On Feb. 28 it was announced that the European Bank for Reconstruction and Development has 1 billion euros available to invest in Egypt and Morocco, which also had recent mass demonstrations.

Bloomberg News reported that bank president Thomas Mirow said, “The EBRD, which has fostered the building of market economies in Eastern Europe in the past two decades stands ready to help nations in North Africa and the Middle East.”

At the same time, militarist U.S. Sens. John McCain and Joseph Lieberman visited Israel and Egypt in efforts to influence the situation in the region. They told the international media that Israel would be even more secure under the “democratic” regimes that will be established in North Africa and the Arab Peninsula.

“In the short-term, [Israel is] obviously less secure because of the unpredictability here and the situation is unpredictable. But in the long-run, I think [Israelis] are confident they can do business better with democracies than they can with dictatorships,” McCain told the French Press Agency on Feb. 27.

Lieberman added that the U.S. “should feel good about the assistance we have given the Egyptian military over the years since the peace deal” with Israel in 1979. He continued, “The Egyptian military really allowed this revolution in Egypt to be peaceful and let the people carry out their desire for political freedom and economic opportunity.”

The French Press Agency also reported that McCain and Lieberman held high-level meetings with the Egyptian military and “urged them to be inclusive, to meet with opposition figures, to be thoughtful about how and when they hold elections because the Egyptian military doesn’t want to run this country.”

Gareth Porter, a Washington-based investigative journalist, emphasized that the two senators were sent to assess the current situation in the region amid ongoing strikes and mass demonstrations by Egyptian youth and workers’ organizations. Porter said that their statements indicate “how ignorant the right-wing senators are about the nature of the democracy movement and the problem that is now faced in Egypt.” (Press TV, Feb. 28)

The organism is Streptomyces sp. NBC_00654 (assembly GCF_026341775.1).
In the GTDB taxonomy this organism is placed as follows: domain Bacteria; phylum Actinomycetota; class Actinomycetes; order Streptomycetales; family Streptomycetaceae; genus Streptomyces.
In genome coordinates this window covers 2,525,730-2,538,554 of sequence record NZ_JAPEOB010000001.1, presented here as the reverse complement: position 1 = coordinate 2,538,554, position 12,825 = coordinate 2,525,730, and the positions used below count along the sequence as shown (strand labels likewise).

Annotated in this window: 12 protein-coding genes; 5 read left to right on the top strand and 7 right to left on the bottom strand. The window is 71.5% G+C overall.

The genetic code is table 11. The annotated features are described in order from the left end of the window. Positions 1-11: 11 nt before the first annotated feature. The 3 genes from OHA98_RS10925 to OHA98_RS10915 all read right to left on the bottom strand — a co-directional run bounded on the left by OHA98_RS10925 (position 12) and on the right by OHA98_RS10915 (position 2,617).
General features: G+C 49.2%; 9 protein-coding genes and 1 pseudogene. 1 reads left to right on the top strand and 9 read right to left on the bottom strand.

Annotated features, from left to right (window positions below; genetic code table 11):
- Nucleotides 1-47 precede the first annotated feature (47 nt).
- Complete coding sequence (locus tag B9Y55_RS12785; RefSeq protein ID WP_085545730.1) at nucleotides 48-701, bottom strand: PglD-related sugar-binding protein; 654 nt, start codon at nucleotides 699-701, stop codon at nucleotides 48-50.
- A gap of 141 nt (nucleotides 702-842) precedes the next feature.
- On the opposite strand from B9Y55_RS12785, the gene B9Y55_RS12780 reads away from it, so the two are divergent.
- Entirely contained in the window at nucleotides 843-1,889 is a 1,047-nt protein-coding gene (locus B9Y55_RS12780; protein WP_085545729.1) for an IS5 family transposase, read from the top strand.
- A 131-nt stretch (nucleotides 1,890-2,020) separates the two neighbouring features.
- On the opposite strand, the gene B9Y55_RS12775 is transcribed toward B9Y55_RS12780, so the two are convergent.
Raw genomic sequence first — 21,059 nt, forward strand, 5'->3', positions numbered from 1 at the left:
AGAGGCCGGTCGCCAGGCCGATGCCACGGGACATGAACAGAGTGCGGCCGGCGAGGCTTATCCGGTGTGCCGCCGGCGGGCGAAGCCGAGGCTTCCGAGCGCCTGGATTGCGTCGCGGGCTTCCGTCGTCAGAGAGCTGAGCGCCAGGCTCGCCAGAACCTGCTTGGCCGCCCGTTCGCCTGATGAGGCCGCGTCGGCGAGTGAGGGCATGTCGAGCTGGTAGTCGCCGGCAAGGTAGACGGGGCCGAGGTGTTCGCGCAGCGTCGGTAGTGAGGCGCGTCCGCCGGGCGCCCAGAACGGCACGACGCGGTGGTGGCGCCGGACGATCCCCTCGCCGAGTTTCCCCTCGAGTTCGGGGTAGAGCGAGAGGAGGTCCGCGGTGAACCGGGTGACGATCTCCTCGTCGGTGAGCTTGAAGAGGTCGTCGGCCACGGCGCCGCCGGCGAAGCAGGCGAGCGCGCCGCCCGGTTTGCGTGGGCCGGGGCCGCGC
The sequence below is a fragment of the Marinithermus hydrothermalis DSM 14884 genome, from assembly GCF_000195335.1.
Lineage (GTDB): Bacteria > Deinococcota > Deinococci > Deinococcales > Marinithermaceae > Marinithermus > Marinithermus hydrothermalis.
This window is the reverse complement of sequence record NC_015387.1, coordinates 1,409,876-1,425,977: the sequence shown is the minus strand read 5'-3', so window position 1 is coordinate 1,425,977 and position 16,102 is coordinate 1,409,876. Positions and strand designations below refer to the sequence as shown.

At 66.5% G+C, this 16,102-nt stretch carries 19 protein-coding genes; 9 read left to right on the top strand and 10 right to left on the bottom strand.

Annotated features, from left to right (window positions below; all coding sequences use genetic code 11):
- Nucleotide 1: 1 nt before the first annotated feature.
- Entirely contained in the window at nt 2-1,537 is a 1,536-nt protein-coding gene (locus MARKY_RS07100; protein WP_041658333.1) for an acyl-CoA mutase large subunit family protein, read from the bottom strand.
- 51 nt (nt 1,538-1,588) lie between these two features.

On Feb. 27, the Ampal-American Israel Corporation — which has a 12.5 percent interest in East Mediterranean Gas — said Egyptian gas supplies would resume to Israel on March 4. The Egyptian National Gas Company’s flow was disrupted due to an explosion in the Sinai.

The situations in Egypt and Tunisia are also becoming more complicated in light of Western imperialists’ efforts to remove the Libyan government from office. The United States and NATO are using the events to enhance their military involvement in North Africa.

U.S. Secretary of State Hillary Rodham Clinton, professing concern about the “humanitarian” situation of tens of thousands of displaced workers who have worked in Libya’s oil and construction industries, announced that “aid” teams are being sent to Egypt’s border with Libya. She told AFP, “We’re also immediately dispatching two expert humanitarian teams to the borders with Tunisia and Egypt, to assist those fleeing the violence.” (Feb. 28)

Meanwhile, the Pentagon is moving war ships and planes closer to Libya.